Helen F. Graham Cancer Center and The Wistar Institute Partner to Expand Research in Gene Editing


Get Permission

To accelerate breakthrough cancer research in the human genome, the Gene Editing Institute at Christiana Care’s Helen F. Graham Cancer Center & Research Institute has entered into an agreement with The Wistar Institute. The agreement expands the historic partnership between the Graham Cancer Center, one of the nation’s largest community cancer centers, and Wistar, the nation’s first National Cancer Institute (NCI)-designated cancer center dedicated solely to biomedical research. Established in 2011, the partnership was the first-ever interinstitutional affiliation between an NCI-designated basic research institution and a community cancer center.

In this partnership, the Gene Editing Institute will be integrated into Wistar’s Molecular Screening Facility, which will allow its innovative gene-editing technologies to be made available to research projects at Wistar and to external users. The Gene Editing Institute will retain its management structure and will remain located at the Graham Cancer Center on the Christiana Hospital Campus in Newark, Delaware. The Molecular Screening Facility will remain housed at Wistar in Philadelphia.

Unlocking Genetic Mechanisms

Eric Kmiec, PhD

Eric Kmiec, PhD

Under the direction of molecular biologist Eric Kmiec, PhD, the Gene Editing Institute is unlocking the genetic mechanisms that drive cancer, potentially leading to revolutionary new therapies. Through funding from the National Institutes of Health, the American Cancer Society, and private foundations, the Gene Editing Institute utilizes the next generation of precision genetic tools, including CRISPRs (clustered regularly interspaced short palindromic repeats) and TALENs (transcription activator-like effector nucleases), which manipulate and control genetic material.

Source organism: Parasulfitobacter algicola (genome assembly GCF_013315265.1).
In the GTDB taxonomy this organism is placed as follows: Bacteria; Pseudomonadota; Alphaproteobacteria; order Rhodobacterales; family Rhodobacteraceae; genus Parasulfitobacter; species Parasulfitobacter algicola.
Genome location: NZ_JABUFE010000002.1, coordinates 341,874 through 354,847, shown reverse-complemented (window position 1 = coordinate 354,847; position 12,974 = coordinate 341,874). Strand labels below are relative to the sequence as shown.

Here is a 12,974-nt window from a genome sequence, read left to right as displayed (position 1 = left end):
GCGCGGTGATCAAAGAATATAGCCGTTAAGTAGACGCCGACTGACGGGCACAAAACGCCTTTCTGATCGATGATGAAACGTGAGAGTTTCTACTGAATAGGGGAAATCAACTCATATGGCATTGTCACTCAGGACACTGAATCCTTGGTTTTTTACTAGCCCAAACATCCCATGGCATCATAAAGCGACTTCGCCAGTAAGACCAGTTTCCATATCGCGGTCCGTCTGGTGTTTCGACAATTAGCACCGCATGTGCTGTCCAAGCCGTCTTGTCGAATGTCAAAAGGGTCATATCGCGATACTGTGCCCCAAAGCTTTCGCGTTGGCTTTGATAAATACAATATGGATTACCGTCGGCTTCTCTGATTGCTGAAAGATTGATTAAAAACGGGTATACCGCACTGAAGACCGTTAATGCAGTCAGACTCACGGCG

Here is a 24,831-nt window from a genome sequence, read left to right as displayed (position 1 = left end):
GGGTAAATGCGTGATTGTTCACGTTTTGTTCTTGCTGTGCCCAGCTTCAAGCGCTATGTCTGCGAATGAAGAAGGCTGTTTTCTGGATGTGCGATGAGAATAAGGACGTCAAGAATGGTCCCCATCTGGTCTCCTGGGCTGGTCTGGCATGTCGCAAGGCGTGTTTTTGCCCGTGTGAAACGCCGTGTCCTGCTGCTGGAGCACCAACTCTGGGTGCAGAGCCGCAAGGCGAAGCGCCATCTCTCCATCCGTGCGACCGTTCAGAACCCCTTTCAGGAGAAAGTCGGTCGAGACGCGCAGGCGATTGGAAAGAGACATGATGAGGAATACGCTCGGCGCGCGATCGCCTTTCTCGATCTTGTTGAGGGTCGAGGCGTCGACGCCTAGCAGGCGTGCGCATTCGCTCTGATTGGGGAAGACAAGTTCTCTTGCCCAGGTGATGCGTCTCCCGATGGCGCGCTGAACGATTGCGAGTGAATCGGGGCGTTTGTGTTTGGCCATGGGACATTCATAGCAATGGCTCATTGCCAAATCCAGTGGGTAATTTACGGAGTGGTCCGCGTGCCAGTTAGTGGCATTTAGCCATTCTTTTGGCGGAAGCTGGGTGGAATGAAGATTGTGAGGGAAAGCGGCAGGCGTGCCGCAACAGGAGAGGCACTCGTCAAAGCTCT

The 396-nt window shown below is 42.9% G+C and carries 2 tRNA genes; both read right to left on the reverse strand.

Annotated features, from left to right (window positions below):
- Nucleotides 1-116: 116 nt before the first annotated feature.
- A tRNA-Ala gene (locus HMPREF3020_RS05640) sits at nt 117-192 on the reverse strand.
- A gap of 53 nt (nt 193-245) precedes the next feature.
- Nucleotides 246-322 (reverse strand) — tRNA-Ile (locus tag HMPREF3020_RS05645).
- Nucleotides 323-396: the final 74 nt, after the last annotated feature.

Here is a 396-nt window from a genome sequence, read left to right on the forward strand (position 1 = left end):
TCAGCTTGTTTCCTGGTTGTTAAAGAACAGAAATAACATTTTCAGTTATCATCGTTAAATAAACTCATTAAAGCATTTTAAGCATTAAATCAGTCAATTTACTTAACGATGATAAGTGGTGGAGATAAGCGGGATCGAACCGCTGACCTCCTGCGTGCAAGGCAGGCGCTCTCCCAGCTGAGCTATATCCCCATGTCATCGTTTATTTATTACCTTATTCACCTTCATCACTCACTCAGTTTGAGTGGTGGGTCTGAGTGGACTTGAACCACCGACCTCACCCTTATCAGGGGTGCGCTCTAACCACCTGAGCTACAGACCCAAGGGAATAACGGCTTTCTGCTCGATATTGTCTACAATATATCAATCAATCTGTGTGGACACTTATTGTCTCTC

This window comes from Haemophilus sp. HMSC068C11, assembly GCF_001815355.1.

In a breakthrough discovery, researchers at the Gene Editing Institute found that combining CRISPRs and single-stranded DNA oligodeoxynucleotides (short strands of synthetic DNA) greatly enhances precision and reliability in editing the human genome. With this combination, researchers are better able to identify and develop innovative therapies to revolutionize cancer treatment.

Collaborative Research

“Gene editing is rapidly becoming one of the most dominant and impactful techniques in biomedical research today,” said Dr. Kmiec. “The Gene Editing Institute provides an important core function and expertise in collaborative work with scientists at The ­Wistar Institute, who continue to maintain state-of-the-art research programs in cancer.”

He added, “Combining our research groups creates a powerful and innovative team with complementary biomedical skill sets that will accelerate the discovery of novel, therapeutic regimens in the treatment of many types of cancer.” The two organizations have already begun scientific collaborations involving research on melanoma and lung cancer.

The Wistar Institute Molecular Screening Facility is a shared resource accessible to Wistar and non-Wistar scientists. The facility enables investigators to apply cutting-edge technology and unique resources to discover molecular, genetic, and small molecule compounds suitable to further study the functions of poorly understood proteins, signaling pathways, and cells in complex biologic processes relevant to human physiology and disease. ■



Advertisement

Advertisement



Advertisement